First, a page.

Philippines to seek damages for US navy ship mishap

January 18, 2013
This handout photo taken on January 17, 2013 and released on January 18, 2013 by the Philippine Western Command (WESCOM) shows the US Navy minesweeper USS Guardian after it ran aground on the Tubbataha Reef in the western Philippine island of Palawan. The Philippines will seek damages from the US after a navy ship ran aground on a coral reef in a protected marine reserve, an official said Friday.

The Philippines will seek damages from the United States after a navy ship ran aground on a coral reef in a protected marine reserve, an official said Friday.

The USS Guardian remained trapped on the Tubbataha Reef, about 130 kilometres (80 miles) southeast of the western island of Palawan, on Friday, even after most of its crew members were removed in a bid to get it refloated.

Philippine officials said the 224-foot (68 metre) minesweeper, based in Susebo, southern Japan, was destroying coral in the where entry is restricted and permits are required.

Philippine Foreign Undersecretary Raul Hernandez said the United States, the country's main defence ally, had provided some information on the incident but that Manila would conduct its own probe.

"We are now asking our government agencies to investigate the incident and make an assessment on the damage caused by this and the ," he said.

The penalty would depend on the amount of damage caused by the ship, he said.

The superintendent of Tubbataha , Angelique Songco, said the ship was lying on about 10 metres of coral and that strong winds and waves were pushing it along the reef, causing further damage.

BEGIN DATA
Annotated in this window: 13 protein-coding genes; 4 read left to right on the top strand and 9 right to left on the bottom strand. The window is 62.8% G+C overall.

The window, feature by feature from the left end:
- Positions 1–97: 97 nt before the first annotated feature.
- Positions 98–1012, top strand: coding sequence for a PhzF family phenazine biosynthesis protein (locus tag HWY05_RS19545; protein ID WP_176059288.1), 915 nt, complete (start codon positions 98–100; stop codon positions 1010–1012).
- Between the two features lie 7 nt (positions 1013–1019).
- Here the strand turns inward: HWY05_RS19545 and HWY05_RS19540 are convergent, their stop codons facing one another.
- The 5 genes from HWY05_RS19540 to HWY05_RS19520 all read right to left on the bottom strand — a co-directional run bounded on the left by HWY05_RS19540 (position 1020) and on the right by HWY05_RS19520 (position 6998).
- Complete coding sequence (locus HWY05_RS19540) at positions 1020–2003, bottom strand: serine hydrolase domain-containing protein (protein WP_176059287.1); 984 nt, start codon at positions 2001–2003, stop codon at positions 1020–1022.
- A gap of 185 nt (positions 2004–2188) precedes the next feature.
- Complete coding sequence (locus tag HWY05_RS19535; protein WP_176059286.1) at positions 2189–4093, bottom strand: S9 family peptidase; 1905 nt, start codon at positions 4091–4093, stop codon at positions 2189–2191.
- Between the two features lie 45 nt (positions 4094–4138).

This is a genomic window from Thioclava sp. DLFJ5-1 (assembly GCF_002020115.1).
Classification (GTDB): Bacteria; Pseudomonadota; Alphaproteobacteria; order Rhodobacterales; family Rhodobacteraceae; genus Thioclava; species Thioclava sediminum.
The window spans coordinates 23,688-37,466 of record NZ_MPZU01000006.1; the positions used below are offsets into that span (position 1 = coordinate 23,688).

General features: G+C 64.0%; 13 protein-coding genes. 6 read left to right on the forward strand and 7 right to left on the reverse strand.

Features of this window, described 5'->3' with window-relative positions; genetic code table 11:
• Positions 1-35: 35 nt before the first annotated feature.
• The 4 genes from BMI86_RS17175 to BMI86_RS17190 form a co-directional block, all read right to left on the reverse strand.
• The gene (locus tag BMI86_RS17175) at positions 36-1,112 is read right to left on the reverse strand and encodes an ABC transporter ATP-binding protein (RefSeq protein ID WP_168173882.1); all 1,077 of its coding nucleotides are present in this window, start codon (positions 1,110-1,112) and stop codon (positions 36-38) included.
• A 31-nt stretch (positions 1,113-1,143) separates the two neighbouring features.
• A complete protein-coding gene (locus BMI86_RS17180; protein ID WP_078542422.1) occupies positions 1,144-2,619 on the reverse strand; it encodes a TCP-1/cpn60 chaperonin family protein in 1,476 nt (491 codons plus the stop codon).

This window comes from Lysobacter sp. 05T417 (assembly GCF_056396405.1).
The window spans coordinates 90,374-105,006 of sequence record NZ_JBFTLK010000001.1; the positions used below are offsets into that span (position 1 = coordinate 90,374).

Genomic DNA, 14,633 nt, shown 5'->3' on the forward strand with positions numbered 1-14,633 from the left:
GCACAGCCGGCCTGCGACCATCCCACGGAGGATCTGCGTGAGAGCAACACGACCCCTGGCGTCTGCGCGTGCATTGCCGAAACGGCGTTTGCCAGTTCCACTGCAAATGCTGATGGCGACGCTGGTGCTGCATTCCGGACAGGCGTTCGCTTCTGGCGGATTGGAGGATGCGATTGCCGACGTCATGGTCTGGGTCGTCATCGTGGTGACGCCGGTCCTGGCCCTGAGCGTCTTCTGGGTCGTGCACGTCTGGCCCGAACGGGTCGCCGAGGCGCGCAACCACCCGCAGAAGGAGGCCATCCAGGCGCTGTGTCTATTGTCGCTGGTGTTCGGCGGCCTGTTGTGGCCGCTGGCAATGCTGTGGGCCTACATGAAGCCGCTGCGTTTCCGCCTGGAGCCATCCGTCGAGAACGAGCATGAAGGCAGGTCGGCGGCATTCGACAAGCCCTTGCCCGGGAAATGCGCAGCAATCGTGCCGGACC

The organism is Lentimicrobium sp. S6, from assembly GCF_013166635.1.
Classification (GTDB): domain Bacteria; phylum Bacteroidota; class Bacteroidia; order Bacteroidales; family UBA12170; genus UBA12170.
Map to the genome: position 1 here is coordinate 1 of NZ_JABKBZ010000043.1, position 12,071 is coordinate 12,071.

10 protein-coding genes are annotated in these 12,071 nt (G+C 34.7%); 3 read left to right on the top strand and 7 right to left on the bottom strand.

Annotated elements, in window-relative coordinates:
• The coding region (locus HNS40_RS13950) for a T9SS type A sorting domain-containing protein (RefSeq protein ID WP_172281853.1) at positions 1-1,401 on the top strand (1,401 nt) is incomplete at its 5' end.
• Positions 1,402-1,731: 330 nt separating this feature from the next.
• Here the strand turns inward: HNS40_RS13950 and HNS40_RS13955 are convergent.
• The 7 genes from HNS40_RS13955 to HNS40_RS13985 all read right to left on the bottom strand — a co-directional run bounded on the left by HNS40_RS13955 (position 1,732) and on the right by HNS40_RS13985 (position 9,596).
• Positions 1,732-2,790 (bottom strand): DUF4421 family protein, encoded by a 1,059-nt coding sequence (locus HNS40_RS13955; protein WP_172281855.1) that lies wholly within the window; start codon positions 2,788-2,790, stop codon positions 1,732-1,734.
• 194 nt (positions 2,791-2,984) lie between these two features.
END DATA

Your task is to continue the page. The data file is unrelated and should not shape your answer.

"The winds are getting stronger, the waves are getting larger and the hull is destroying the reef," she told AFP.

She questioned why the ship, which had just made a port call in Subic Bay in the Philippines, was passing through Tubbataha.

"There was an absence of good faith here. They did not even report (the grounding.) Our rangers just discovered them there. I don't know what they wanted," she said.

The US Navy should be liable for entering the marine reserve without a permit, damaging corals and for non-cooperation with local officers, she said, adding that the fine would depend on the extent of the damage.

The local office of the environmental group the also criticised the US navy, saying it was "both baffling and lamentable" that the USS Guardian would enter Tubbataha without a permit.

The Kalikasan People's Network for the Environment said: "This incident shows us how the United States military forces have brazenly disrespected our laws and damaged our country's environment and national treasures."

Tubbataha is popular among divers for its walls of coral and diverse ecosystem that environmentalists say rivals that of the Great Barrier Reef in Australia.

The said the USS Guardian was on its way to an unidentified "port of call" when the incident occurred.

The Philippines, which once hosted large US military bases, has been improving its defence ties with the United States in recent months as a counterweight to increased Chinese aggression.

Explore further: China ship 'gouged two-mile scar' in Great Barrier Reef

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